Domestic Violence is all too often a frightening reality of children involved in child protection cases. Across the country, children living in homes in which domestic violence is a potential threat to their safety can expect to be under the jurisdiction of the court for long periods of time before their well-being in the home is assured or parental rights are terminated.9 Unique challenges arise in cases where one parent is not a perpetrator of child abuse but either lacks the ability to safeguard the child or continues to place priority on his/her relationship with the abuser over that with the child. After offering services to an abused parent without success, several states will terminate parental rights based on a failure to protect the child from the violence of an abuser.10 Where courts have found that reasonable efforts have been made, generally, some level of service programming directed toward the non-abusive parent has been offered. There is a notable lack of cases where a non-abusive parent in a violent situation has successfully challenged the reasonableness of efforts.
Services offered to perpetrators of domestic violence range from non-existent (due to either the severity of the abuse where the perpetrator is a parent, or to the fact that the abuser has no legal relationship with the child) to counseling or anger-management programs related to the abuse. In cases where the abuser has no legal relationship to the child, the jurisdiction of the court can only reach the battered parent if the abuser voluntarily participates in programming designed to remedy the unsafe environment. In all situations involving domestic violence, the players involved in the child protection case should not ignore the detrimental effects suffered by children who witness such violence.11
Mental Illness plagues many families and can be the circumstance which spurs the involvement of the child protection system. Where a parent suffers from a mental illness, the consequences of which adversely affect the lives of the children, most states will subject that parent to the jurisdiction of child protection courts and services in order to ensure the well-being of the children. Notably, in 2003, the Oklahoma Court of Appeals reversed a termination where the condition that precipitated court involvement was mental illness and the state had moved for a termination of parental rights based upon a failure to remedy the condition which led to involvement.12 The Court of Appeals held that substantive due process of law prevents the state from terminating parental rights for “failure to correct a mental condition when such failure is part of the mental condition itself.”13 As this case points out, it is important for both the state and the child protection attorney to pay attention to documenting the reasons for intervention and the corresponding grounds for termination in order to preserve the due process rights of both the children and the parents involved. As stated by the Missouri Court of Appeals, “the mental illness of a parent is not per se harmful to a child.”14 Thus, the decision to terminate parental rights should be based upon an inability to provide a safe and healthy environment for the child rather than the illness of the parent.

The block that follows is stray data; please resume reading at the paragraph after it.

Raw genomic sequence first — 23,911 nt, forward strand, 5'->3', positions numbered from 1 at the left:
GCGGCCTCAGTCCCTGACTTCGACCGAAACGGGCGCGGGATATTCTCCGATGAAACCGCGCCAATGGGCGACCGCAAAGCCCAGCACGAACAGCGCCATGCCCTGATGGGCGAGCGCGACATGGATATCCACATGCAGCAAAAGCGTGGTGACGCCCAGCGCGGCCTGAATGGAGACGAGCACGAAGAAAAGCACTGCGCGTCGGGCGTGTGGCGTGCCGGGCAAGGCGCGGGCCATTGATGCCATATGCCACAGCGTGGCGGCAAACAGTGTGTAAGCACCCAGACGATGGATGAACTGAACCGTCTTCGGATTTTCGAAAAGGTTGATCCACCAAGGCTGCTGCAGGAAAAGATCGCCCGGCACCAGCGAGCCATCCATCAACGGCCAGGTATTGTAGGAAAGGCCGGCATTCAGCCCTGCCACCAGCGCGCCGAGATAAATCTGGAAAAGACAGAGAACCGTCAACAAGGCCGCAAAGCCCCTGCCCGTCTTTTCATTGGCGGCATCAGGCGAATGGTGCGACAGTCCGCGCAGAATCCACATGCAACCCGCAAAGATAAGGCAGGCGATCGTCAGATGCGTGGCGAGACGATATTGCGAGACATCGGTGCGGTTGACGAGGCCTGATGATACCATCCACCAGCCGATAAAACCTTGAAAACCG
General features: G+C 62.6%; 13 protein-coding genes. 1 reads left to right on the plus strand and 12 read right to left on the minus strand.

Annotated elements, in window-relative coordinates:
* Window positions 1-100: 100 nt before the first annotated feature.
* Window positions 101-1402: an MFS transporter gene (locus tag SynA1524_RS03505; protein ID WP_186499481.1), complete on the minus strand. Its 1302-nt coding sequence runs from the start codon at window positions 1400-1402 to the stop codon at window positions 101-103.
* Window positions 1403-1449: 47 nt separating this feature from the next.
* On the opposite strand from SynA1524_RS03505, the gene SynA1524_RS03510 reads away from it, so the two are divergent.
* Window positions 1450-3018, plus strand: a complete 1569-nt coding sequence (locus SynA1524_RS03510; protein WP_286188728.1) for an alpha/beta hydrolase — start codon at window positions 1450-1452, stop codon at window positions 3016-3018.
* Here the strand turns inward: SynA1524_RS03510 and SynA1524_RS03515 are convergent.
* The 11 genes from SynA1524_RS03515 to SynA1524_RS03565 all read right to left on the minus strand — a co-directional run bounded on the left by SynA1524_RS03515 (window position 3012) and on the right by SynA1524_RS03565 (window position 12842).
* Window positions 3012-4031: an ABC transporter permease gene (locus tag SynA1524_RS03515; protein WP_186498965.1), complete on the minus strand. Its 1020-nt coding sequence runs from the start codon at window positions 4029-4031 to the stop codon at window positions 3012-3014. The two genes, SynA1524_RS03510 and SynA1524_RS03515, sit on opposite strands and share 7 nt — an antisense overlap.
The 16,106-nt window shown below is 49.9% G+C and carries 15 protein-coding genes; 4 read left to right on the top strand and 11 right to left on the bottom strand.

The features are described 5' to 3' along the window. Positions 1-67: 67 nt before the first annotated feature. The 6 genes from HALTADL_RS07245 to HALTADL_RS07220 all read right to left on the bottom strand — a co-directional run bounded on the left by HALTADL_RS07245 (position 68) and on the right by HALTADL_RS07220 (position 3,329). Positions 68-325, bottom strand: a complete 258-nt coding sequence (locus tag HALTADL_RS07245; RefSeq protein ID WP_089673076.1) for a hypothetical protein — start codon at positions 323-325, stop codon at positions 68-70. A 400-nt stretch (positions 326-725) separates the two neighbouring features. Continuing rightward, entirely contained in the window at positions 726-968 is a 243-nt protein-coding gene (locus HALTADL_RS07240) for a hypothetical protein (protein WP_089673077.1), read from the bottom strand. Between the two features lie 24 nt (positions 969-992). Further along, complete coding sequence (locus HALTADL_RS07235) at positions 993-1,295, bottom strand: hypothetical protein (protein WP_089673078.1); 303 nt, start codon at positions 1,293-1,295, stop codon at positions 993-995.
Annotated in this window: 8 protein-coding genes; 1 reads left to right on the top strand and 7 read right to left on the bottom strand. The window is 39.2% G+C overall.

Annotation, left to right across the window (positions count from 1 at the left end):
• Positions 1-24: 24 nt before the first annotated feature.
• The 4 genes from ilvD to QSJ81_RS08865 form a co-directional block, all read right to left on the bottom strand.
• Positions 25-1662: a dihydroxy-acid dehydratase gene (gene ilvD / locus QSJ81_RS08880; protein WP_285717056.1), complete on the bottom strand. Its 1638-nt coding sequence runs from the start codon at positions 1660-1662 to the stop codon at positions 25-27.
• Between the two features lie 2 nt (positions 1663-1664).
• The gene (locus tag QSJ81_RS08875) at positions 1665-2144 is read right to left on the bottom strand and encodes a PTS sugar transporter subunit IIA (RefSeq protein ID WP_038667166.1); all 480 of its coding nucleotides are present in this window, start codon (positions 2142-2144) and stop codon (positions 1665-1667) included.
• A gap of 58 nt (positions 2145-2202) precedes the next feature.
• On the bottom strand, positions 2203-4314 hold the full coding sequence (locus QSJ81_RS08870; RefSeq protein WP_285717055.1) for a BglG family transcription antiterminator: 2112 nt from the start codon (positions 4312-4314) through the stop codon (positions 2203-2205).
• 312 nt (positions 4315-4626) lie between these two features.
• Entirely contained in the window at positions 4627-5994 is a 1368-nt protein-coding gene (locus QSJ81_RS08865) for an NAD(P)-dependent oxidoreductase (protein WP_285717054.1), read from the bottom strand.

In most cases resulting in a termination of parental rights, reasonable efforts have been extended and the termination turns on some failure of the parent to respond to the reasonable efforts or to remedy conditions. However, Connecticut and Wisconsin have seen cases where reasonable efforts are offered but termination is held to be the appropriate remedy based upon the best interests of the child.15 Several states have gone so far as to enact statutory provisions eliminating the requirement of reasonable efforts where a parent or guardian is the sole caregiver and mental illness renders him or her incapable of caring for the children and/or benefiting from rehabilitation or reunification services.16
Indisputably, we live in a world where there are no guarantees that an alcoholic will never have another drink, that a victim of domestic violence will never again become trapped in an abusive relationship, or that a parent suffering from a treatable mental illness will not abandon treatment and become harmful to his or her own child. Nevertheless, the children living in unsafe or unhealthy environments caused by these conditions deserve our utmost attention and, certainly, our most reasonable efforts.